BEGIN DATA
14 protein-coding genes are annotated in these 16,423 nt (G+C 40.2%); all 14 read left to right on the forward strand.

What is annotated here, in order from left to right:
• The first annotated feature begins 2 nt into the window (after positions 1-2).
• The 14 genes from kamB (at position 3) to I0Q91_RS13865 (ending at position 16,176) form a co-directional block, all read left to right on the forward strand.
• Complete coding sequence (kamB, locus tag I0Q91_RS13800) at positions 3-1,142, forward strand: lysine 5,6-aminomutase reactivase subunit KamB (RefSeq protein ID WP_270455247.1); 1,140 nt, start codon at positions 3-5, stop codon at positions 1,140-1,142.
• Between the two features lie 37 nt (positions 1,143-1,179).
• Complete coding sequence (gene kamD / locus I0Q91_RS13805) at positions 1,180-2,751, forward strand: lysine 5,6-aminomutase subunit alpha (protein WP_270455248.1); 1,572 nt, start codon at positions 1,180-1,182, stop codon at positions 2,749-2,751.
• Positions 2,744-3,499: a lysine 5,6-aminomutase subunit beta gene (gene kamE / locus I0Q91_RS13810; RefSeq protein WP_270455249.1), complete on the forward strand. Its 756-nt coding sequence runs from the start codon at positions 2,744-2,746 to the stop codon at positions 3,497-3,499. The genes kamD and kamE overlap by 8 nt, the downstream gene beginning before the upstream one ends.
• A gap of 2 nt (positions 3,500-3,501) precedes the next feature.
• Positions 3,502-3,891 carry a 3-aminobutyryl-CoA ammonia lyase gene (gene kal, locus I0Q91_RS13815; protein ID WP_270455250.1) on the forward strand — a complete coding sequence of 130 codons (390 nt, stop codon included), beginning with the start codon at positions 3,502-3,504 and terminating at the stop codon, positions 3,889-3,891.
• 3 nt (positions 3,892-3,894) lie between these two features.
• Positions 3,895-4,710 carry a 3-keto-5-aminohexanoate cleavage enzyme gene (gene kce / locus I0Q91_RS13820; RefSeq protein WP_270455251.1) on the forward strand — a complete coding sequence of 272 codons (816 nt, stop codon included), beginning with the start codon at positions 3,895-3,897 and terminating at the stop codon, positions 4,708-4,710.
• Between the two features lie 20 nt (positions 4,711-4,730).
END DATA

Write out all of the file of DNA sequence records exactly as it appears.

14 protein-coding genes are annotated in these 16,423 nt (G+C 40.2%); all 14 read left to right on the forward strand.

What is annotated here, in order from left to right:
• The first annotated feature begins 2 nt into the window (after positions 1-2).
• The 14 genes from kamB (at position 3) to I0Q91_RS13865 (ending at position 16,176) form a co-directional block, all read left to right on the forward strand.
• Complete coding sequence (kamB, locus tag I0Q91_RS13800) at positions 3-1,142, forward strand: lysine 5,6-aminomutase reactivase subunit KamB (RefSeq protein ID WP_270455247.1); 1,140 nt, start codon at positions 3-5, stop codon at positions 1,140-1,142.
• Between the two features lie 37 nt (positions 1,143-1,179).
• Complete coding sequence (gene kamD / locus I0Q91_RS13805) at positions 1,180-2,751, forward strand: lysine 5,6-aminomutase subunit alpha (protein WP_270455248.1); 1,572 nt, start codon at positions 1,180-1,182, stop codon at positions 2,749-2,751.
• Positions 2,744-3,499: a lysine 5,6-aminomutase subunit beta gene (gene kamE / locus I0Q91_RS13810; RefSeq protein WP_270455249.1), complete on the forward strand. Its 756-nt coding sequence runs from the start codon at positions 2,744-2,746 to the stop codon at positions 3,497-3,499. The genes kamD and kamE overlap by 8 nt, the downstream gene beginning before the upstream one ends.
• A gap of 2 nt (positions 3,500-3,501) precedes the next feature.
• Positions 3,502-3,891 carry a 3-aminobutyryl-CoA ammonia lyase gene (gene kal, locus I0Q91_RS13815; protein ID WP_270455250.1) on the forward strand — a complete coding sequence of 130 codons (390 nt, stop codon included), beginning with the start codon at positions 3,502-3,504 and terminating at the stop codon, positions 3,889-3,891.
• 3 nt (positions 3,892-3,894) lie between these two features.
• Positions 3,895-4,710 carry a 3-keto-5-aminohexanoate cleavage enzyme gene (gene kce / locus I0Q91_RS13820; RefSeq protein WP_270455251.1) on the forward strand — a complete coding sequence of 272 codons (816 nt, stop codon included), beginning with the start codon at positions 3,895-3,897 and terminating at the stop codon, positions 4,708-4,710.
• Between the two features lie 20 nt (positions 4,711-4,730).